But get up we did, and dressed and off to the buffet for breakfast. We did find the breakfast buffet somewhat less over-the-top than on our Holland America cruise (on the Zuiderdam). But still, very adequate.
We went down to the theatre to gather for the excursion.
The tour led us through a small portion of the Palace, but I guess it covered the essentials. The place is not very well-preserved, having been ransacked in the French Revolution, and later used by the French military, who did not treat it with respect. I guess it’s comforting that their carelessness is not reserved solely for ancient Egyptian monuments like the Sphinx, but also for their own history too. But they have been restoring portions of it. At this point, only a small amount is open to the public, and we had time only to see a small amount of that.
We gathered for lunch in what seems to be a modern reconstruction of part of the castle. Interesting goat cheese appetizer, and roast pork (I think). And the local Cote du Rhone wine flowed freely. Our lunch companions were all Americans who were surprised to find they’re all from the same area.
On the ride back to Marseille, many in the bus slept. I guess a lot of people are battling jet-lag too.
In Marseille, we proceeded to the basilica that overlooks the Vieux Port part of town. The tour guide resumed commentary, while the driver demonstrated his astonishing skill at navigating a huge tour bus through twisty, narrow streets barely big enough to fit in at all, let alone turn. It was quite a thing to behold.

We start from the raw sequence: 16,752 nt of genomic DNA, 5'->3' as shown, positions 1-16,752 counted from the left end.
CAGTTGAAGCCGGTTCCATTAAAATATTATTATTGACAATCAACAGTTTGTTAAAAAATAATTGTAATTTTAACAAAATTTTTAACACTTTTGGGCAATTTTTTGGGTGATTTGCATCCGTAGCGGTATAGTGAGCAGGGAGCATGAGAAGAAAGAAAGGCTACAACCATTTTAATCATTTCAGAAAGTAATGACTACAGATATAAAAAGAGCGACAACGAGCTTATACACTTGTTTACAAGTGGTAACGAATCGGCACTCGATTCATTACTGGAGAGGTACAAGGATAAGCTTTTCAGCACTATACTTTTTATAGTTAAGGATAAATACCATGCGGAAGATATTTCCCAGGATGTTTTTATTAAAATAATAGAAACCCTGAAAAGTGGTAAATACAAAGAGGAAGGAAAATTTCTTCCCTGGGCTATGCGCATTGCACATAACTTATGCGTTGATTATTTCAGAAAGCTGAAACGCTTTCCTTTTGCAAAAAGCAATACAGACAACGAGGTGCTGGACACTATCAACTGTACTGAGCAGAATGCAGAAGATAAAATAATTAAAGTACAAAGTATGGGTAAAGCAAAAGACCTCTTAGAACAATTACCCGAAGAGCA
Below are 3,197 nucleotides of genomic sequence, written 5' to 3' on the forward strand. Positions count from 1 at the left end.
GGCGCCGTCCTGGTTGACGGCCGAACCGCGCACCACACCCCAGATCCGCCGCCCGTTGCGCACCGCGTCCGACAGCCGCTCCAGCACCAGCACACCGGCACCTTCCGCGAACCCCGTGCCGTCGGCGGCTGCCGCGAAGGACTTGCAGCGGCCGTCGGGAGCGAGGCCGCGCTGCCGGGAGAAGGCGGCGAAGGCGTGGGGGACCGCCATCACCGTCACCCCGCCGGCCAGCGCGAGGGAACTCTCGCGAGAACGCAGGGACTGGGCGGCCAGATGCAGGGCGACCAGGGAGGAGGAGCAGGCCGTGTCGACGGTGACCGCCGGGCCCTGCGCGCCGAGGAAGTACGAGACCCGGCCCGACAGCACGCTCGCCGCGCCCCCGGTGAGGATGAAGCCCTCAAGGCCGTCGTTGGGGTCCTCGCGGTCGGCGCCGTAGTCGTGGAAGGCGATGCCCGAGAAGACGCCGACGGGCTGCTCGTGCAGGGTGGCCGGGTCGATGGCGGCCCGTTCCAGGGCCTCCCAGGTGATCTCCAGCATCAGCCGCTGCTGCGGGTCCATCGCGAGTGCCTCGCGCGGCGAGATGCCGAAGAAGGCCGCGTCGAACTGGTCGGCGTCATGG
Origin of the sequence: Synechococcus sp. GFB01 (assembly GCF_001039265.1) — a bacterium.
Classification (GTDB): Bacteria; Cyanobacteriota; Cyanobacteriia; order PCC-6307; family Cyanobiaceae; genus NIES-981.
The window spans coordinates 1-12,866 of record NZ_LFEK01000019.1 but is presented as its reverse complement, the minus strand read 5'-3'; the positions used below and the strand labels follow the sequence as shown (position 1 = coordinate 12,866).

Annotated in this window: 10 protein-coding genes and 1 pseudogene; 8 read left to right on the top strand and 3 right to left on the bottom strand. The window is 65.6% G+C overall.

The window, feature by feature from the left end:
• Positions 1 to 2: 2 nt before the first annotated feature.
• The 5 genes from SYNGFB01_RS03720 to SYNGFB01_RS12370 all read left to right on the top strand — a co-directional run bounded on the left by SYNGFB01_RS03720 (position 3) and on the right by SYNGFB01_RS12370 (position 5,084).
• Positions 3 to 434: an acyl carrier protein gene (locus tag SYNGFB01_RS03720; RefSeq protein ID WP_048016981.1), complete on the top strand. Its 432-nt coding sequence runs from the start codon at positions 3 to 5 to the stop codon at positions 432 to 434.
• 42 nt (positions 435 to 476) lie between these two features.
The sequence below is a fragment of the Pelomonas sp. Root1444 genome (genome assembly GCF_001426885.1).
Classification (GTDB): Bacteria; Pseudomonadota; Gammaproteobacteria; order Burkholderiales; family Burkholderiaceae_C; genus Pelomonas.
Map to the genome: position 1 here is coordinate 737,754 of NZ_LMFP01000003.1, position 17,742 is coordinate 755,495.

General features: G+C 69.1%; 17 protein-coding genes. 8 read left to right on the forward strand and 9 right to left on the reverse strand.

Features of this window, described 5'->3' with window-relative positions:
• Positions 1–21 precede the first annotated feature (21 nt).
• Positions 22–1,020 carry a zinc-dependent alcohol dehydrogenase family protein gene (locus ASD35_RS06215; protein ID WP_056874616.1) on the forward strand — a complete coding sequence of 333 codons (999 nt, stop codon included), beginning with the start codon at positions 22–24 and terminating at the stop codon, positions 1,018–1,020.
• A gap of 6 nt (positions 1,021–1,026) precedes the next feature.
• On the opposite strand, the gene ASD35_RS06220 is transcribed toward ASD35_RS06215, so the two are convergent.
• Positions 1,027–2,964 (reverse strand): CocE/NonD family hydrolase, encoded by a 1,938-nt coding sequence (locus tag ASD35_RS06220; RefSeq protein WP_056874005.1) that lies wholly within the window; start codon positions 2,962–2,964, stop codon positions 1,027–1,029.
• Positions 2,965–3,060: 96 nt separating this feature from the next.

We had only 30 minutes to visit the basilica, but it’s enough. It’s one of the smaller catholic cathedrals in Europe. But the view is very good. The outside is scarred somewhat from a battle to retake it from the Germans in WW2. But the Allied commander, who came from Provence, refused to allow any bombardment of it, so it only has a few small marks from bullets.
Dinner, when we finally left to find it: cream of asparagus soup with bits of salmon in it. Very nice. Sabrina had a halibut, which was very nicely flavoured. I usually find fish has the flavour just on the top layer and the inside is very bland. But somehow they got it to be very nicely tasty all the way through. And I had a very lovely filet mignon, with a wonderful jus and croquette potatoes. For dessert, I had a caramelized pear slice on puff-pastry with cream filling. It was so beautiful to look at that it seemed almost barbaric to eat it. Sabrina had a chocolate mousse with a cream sauce.